Residents urged to avoid gatherings Labor Day Weekend and continue healthy habits this fall to keep schools, businesses open; prevent another coronavirus spike
(Austin, Texas) – Austin Public Health (APH), Travis County, Central Health and its affiliate CommUnityCare Health Centers kicked-off a six-week personal protective equipment (PPE) distribution initiative Wednesday. The program, part of a campaign called Protect Yourself, Protect Your Family/Protéjase y Proteja a Su Familia, begins as schools are reopening for in-person learning, people are returning to work, and the holiday and flu seasons are approaching.
“We have recently moved to Stage Three of our Risk-Based Guidelines, which means our key indicators are trending in the right direction,” said Dr. Mark Escott, Austin-Travis County Interim Health Authority. “However, now is not the time to let down our guard. We must continue to come together as a community and practice proper hygiene, wear face coverings, and social distance to avoid another surge in our community, especially with flu season fast approaching.”
Free PPE kits containing face masks and hand sanitizer will be provided to residents in areas with high COVID-19 positivity rates. CommUnityCare will give away the kits to patients at its clinic locations and will work with community partners such as Hispanic Star and U.S. Census Bureau outreach staff to distribute PPE kits as well. PPE distribution locations will be listed at www.AustinTexas.gov/PPE.
Representatives from the local health agencies are reminding everyone to practice the 3 Ws and remain vigilant to protect each other and keep people out of the hospital: Always wear a mask when you leave home, wash or sanitize your hands often, and watch your distance – stay six feet apart from others.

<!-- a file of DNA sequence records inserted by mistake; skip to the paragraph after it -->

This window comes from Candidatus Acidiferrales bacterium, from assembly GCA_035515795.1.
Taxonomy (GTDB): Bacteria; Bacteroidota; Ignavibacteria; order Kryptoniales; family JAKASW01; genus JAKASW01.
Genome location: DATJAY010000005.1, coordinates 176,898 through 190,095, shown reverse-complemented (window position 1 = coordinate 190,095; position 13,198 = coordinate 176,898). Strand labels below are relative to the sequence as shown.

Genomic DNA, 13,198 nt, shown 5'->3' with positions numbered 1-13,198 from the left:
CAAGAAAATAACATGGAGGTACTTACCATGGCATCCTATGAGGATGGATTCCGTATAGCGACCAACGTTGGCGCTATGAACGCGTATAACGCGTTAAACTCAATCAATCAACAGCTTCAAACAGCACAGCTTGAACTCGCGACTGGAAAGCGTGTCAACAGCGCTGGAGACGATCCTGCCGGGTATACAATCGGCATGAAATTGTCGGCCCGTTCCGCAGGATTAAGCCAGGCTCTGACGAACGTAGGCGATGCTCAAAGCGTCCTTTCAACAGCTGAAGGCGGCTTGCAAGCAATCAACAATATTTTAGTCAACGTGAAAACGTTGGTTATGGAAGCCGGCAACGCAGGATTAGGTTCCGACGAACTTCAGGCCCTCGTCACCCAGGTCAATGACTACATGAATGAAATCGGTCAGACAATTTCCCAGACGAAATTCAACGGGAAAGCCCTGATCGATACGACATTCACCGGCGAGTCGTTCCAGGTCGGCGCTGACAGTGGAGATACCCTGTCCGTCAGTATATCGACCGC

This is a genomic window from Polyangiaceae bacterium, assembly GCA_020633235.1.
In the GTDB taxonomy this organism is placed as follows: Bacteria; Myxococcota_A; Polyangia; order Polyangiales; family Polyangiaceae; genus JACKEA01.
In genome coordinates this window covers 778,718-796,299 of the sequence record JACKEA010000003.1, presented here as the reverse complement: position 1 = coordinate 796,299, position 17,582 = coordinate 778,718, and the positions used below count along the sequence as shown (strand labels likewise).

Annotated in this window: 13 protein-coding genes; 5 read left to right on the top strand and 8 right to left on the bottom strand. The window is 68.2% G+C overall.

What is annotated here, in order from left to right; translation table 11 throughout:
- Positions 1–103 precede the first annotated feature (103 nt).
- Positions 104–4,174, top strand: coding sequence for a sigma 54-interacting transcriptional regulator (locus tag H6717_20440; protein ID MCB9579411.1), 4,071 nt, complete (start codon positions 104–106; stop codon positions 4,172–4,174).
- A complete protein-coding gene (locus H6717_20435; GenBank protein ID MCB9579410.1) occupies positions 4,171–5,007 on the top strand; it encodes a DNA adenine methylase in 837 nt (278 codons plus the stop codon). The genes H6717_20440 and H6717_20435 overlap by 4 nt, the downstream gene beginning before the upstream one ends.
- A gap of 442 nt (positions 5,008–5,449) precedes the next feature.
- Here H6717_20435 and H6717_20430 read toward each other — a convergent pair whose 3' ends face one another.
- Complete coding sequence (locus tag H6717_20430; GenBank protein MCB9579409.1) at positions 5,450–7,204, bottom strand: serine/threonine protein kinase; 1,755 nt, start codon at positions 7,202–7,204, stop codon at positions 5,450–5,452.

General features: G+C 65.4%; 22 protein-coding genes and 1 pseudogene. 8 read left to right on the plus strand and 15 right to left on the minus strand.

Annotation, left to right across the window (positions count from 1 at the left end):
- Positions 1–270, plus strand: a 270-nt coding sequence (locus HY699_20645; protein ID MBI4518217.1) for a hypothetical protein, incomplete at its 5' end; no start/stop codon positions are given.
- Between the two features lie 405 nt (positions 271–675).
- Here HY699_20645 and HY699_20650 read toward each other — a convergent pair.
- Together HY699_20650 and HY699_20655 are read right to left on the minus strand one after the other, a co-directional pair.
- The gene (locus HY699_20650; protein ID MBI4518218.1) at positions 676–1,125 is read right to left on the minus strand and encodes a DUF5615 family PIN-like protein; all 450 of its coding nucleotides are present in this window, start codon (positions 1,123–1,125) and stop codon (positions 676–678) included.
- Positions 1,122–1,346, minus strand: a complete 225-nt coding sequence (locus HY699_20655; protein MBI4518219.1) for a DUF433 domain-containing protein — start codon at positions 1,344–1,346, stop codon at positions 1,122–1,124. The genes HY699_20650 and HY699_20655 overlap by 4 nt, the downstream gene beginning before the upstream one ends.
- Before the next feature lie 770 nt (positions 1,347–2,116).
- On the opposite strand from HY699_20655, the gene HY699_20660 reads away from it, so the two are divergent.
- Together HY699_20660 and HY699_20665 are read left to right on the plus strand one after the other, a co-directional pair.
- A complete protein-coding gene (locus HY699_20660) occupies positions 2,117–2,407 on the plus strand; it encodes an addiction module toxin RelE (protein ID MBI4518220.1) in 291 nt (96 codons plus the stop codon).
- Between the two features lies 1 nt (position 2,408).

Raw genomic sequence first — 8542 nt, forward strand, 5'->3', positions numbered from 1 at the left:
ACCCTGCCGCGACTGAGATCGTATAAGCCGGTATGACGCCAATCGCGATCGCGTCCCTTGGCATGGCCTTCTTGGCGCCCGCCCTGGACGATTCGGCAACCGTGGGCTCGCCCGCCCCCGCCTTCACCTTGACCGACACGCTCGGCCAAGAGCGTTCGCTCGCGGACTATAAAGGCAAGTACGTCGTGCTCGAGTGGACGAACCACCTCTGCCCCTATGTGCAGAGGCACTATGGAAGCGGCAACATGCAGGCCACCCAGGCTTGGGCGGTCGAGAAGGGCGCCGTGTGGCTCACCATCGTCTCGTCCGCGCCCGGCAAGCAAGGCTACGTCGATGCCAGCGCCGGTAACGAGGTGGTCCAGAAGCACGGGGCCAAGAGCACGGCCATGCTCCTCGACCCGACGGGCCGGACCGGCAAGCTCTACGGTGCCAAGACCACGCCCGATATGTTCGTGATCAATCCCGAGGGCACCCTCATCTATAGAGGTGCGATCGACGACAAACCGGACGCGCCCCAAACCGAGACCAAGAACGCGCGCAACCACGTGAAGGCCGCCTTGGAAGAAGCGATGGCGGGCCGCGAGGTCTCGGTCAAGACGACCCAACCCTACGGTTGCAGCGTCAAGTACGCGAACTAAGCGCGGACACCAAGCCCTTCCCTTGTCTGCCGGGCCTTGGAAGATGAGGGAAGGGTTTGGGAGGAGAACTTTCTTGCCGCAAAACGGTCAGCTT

“We hope that by distributing PPE, we can help those at higher risk of exposure stay as safe and healthy as possible,” Central Health President & CEO Mike Geeslin said. “Our community has done so well in helping slow the spread of this terrible disease, but we can’t let up now. There’s too much at stake.”
“COVID-19 is hitting hardest among communities of color – people more likely to have underlying conditions like diabetes, obesity and high blood pressure, which make exposure more serious,” Dr. Alan Schalscha, chief medical officer of CommUnityCare said. “We understand the importance of spending time with friends and family especially over a holiday weekend – but it’s also important to protect them. If you’re going to gather in person, limit it to less than 10 people and go outdoors if you can. If you can’t go outside, make sure the room or space you’re in is well-ventilated, and ensure everyone wears masks.”
“Austin Public Health data has shown that COVID-19 has had a disproportionate impact on our vulnerable communities,” said Stephanie Hayden, APH Director. “Our communities of color have faced decades of disparities, both socially and in health outcomes. While we cannot correct these disparities overnight, COVID-19 has allowed the wider community to understand these disproportionate impacts. Together, we can make a difference and we must come together to ensure that everyone is protected.”
Testing data indicates the pandemic is having a greater impact on minority communities and communities with low income. While trends have improved, Latinos continue to test positive for COVID-19 at a disproportionately higher rate, according to Austin Public Health (13.2% Latino positivity rate for week of Aug. 9-15 vs. 6.2% overall positivity rate for the same week).
10,000 units of hand sanitizer and $5,000 to pay for PPE have been donated by valued community partners such as H-E-B.